Fencing at New Bike Trail Bridge is Permanent

Railroad requires barrier against attempted crossing of tracks

Fencing along the Portage Hike and Bike Trail at the new pedestrian bridge over the Cuyahoga River in Kent is permanent. Credit: Marilyn Sessions
Fencing along the Portage Hike and Bike Trail at the new pedestrian bridge over the Cuyahoga River in Kent is permanent. Credit: Marilyn Sessions
Kent residents eagerly await the official opening of the new pedestrian bridge adjacent to the Fairchild Avenue Bridge.

While they wait, some trail enthusiasts are asking why there's no link to the new bridge from the east side of the Cuyahoga River near the intersection of Crain Avenue, Lake and North Water streets.

In October 2012 Kent Patch explained why there is no connection to the trail and users are instead forced to cross the new Fairchild Avenue Bridge to access the new pedestrian bridge, which links to The Portage Hike and Bike Trail heading east towards Beckwith Orchards.

In short, the Akron-Barberton Cluster Railway would not permit another at-grade crossing of the railroad tracks.

So, essentially for now users of the trail are barred from directly accessing the trail from the Lake Street area or from leaving the trail to access that area of the city without first using the new pedestrian bridge to cross the river and then crossing back over via the new Fairchild Avenue Bridge.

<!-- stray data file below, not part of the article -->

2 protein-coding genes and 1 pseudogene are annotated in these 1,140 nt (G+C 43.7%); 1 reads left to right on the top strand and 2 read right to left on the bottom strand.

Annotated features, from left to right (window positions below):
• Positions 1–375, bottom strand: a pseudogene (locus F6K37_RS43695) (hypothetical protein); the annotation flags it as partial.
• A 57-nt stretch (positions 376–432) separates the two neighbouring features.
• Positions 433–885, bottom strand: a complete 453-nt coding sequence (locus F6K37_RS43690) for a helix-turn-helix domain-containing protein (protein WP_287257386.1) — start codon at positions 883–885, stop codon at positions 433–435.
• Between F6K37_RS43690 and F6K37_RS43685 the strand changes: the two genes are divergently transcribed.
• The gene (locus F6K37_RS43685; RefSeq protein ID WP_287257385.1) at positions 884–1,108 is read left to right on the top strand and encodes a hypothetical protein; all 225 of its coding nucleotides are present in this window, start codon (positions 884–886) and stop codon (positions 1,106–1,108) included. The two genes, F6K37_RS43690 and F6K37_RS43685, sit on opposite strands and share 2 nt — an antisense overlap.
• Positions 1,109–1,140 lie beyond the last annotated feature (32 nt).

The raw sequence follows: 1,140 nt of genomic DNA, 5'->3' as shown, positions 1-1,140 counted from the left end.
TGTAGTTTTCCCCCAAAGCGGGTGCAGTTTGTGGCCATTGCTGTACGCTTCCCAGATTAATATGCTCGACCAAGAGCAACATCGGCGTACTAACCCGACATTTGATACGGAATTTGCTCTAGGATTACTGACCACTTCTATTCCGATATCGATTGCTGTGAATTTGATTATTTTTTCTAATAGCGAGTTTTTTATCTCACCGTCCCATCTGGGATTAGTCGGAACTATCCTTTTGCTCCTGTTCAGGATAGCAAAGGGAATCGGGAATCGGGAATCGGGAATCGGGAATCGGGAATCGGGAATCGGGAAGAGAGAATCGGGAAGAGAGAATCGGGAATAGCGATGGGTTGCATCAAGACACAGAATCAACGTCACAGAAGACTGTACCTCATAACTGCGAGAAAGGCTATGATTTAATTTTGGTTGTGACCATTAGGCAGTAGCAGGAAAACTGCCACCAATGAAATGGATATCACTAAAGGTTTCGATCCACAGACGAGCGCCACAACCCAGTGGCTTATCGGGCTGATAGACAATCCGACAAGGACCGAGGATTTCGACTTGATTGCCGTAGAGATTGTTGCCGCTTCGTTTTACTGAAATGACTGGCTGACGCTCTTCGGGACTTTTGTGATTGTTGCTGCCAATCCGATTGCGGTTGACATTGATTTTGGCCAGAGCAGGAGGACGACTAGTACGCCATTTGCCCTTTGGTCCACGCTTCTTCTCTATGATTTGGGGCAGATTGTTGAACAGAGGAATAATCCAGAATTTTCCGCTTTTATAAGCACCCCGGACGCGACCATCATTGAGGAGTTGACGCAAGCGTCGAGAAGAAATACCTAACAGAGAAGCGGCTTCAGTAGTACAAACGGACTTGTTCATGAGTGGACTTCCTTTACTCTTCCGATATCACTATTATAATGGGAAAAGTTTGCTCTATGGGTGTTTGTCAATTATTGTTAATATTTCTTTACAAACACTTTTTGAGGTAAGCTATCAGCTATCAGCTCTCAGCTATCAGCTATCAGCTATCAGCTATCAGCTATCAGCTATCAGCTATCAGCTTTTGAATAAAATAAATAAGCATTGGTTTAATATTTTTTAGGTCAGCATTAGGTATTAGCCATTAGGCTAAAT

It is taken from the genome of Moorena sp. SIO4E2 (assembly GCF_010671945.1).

The Omnipotent Sponge - Soak it up! August 04, 2013 at 02:31 PM
Oddly, that officer, who happens to enforce the laws, said NOTHING about trespassing or accessing the hike and bike trail illegally. And tell me, in and around Kent, how many people have been hit by trains? Excluding the poor kids who committed suicide. People get hit, but they get hit far more often by cars who don't respect pedestrians crossing the street.
Freezing Rain August 05, 2013 at 06:37 AM
Ownership is slavery. Property is murder. Noam Chomsky.
Desmo August 05, 2013 at 07:27 AM
Yes, people do get hit - and there is no need to increase the chance of being one of those people. If the problem becomes big enough, you can bet that the police officers will start enforcing trasspassing laws at the request of the railroad. I mean, come on...in an era where people sue for slipping on ice in winter (duh), one can only image what can be concocted in a courtroom to put blame on the railroad for someone being hit. I know it seems like common sense to get off of the tracks when a train is coming, but common sense is not very common. Because of this, these projects have to be built for THAT person. You are correct about pedestrian vs. cars, but that's a whole different subject. Damned if you do, damned if you don't. Some Smart Guy.
The Omnipotent Sponge - Soak it up! August 05, 2013 at 09:41 AM
Once again, back to lawyers being the worst thing to happen to mankind. And I do agree, common sense is not very common. Like the people who hang out and toy with the river when they themselves can't swim. Doesn't make for the best end to a summer day.
Benjamin J. Plough August 06, 2013 at 06:40 AM
That particular stretch of track runs one three-car train daily, going about 15 mph.


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